Ottawa Citizen: Wizards Coach Bolts on Owner
Wizards' coach bolts on owner

Busby claims role undermined by Sezerman

Martin Cleary
The Ottawa Citizen
Wednesday, September 10, 2003

Hubert Busby resigned yesterday as head coach of the Ottawa Wizards, despite directing the best team in the Canadian Professional Soccer League to eight wins and four ties.

"We had some philosophical differences on my role and where we stand at this critical point in the season," said Busby, whose team has six regular-season games remaining. "I have no problem with (owner) Omur Sezerman as a person, but our working relationship deteriorated in recent weeks."

He said he felt Sezerman had undermined his authority on several occasions.

Sezerman, the team president, was surprised by Busby's decision.

Busby, 34 and a member of the Jamaican national team from 2000 to 2002, carried the dual role of player/assistant coach in 2002 before becoming head coach this season.

"I didn't know (he resigned)," said Sezerman, who is in Florida on business. "If he has resigned, I wish him well."

Busby, who also is the technical director for the Kanata Soccer Association, said he sent an e-mail message to Sezerman to relay his decision, and has spoken to general manager Mike Ozses.

Sezerman, who is extremely passionate about soccer, dismissed the idea that there were philosophical differences between himself and the coach. "He knew I had the last say on every decision made," he said. "All the decisions are made by me. He knew that coming in. I have nothing bad to say about him. He must learn."

Ozses said he had heard rumours that Busby was retiring. "It's not confirmed yet. I haven't had a chance to talk to him," Ozses said. "We will make a press release on it, if it's true."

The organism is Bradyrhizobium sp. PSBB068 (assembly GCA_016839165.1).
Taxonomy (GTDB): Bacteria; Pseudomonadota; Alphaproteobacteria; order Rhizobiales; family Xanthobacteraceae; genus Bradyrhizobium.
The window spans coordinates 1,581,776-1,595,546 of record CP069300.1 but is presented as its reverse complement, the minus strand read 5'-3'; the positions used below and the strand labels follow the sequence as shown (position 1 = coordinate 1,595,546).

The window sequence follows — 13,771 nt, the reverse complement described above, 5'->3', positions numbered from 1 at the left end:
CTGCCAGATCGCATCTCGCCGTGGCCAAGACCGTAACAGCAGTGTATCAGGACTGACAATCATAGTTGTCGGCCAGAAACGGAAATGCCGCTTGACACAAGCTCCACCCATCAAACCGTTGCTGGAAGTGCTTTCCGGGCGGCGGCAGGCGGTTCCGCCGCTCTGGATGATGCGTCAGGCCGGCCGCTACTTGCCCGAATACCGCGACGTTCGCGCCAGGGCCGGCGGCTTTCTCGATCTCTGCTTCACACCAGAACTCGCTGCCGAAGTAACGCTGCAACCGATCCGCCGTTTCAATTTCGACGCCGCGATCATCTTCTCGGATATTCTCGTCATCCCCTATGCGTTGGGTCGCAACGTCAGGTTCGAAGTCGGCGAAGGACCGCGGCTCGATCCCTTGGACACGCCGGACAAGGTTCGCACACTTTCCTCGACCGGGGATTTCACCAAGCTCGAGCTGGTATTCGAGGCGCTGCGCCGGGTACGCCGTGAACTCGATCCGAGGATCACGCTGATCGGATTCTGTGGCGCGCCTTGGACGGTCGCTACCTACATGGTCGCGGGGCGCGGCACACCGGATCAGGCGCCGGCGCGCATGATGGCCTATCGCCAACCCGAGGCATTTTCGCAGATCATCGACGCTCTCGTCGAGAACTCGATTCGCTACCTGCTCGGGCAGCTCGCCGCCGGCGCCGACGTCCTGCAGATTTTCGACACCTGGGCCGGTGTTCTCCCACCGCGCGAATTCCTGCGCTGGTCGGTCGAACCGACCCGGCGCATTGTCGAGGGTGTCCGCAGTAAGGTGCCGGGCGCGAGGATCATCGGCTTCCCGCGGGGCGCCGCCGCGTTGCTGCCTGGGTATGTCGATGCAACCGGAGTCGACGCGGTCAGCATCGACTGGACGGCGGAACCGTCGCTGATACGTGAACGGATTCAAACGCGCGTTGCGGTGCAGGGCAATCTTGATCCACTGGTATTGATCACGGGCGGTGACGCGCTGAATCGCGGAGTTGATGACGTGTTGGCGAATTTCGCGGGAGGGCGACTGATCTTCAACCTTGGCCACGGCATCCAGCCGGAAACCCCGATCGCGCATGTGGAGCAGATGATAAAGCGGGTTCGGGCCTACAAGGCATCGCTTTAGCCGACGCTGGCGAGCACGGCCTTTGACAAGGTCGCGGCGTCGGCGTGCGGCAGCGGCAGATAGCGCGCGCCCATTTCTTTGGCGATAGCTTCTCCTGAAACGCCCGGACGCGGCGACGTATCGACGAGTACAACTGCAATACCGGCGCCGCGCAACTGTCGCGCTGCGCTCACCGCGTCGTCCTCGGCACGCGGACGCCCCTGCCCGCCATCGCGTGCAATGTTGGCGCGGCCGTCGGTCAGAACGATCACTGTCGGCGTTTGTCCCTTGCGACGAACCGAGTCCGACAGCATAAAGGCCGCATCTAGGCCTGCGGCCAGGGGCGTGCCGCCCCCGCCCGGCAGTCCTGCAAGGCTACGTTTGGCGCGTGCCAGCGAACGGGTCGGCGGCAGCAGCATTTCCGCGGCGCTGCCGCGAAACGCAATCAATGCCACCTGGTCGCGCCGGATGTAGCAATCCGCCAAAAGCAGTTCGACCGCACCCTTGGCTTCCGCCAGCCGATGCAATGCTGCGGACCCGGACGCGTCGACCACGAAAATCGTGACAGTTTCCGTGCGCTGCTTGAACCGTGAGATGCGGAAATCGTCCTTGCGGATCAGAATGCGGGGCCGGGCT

It's uncertain who will coach the team in home games against the Mississauga Olympians Saturday at 4 p.m. and London City Sunday at 4 p.m. at the Oz Optics Stadium field.

The Wizards had hoped to win the league and playoff titles as well as the Canada Cup for a second straight year, but when they didn't confirm their entry into the renamed Open Canada Cup, the league disqualified them from the last round. Sezerman, who was also upset that the Wizards were not playing host to the Cup's last round, had said he'd told the league earlier the team would be competing in it.

The Wizards also weren't happy with the tournament format and filed a complaint for health and safety reasons because some teams had to play three games within 48 hours. And Sezerman had felt the Wizards deserved an automatic berth in the final as the two-time champions.

He also filed an injunction to stop the final round of the Open Canada Cup, seeking a new schedule, but Justice de Lobe Panet of the Ontario Supreme Court rejected the Wizards' request. London City, which was eliminated earlier in the Open Canada Cup playdowns, competed as the host team and won the championship, plus $10,000.

The Wizards invited London City to a challenge match on a neutral field with a mutually agreed to date, location and referee. The loser would pay the winner $10,000. The RSVP deadline is today, but London won't respond. "I will not justify that with an answer," said London City general manager and head coach Harry Paul Gauss. "You can read into it what you want. The only response is no response."

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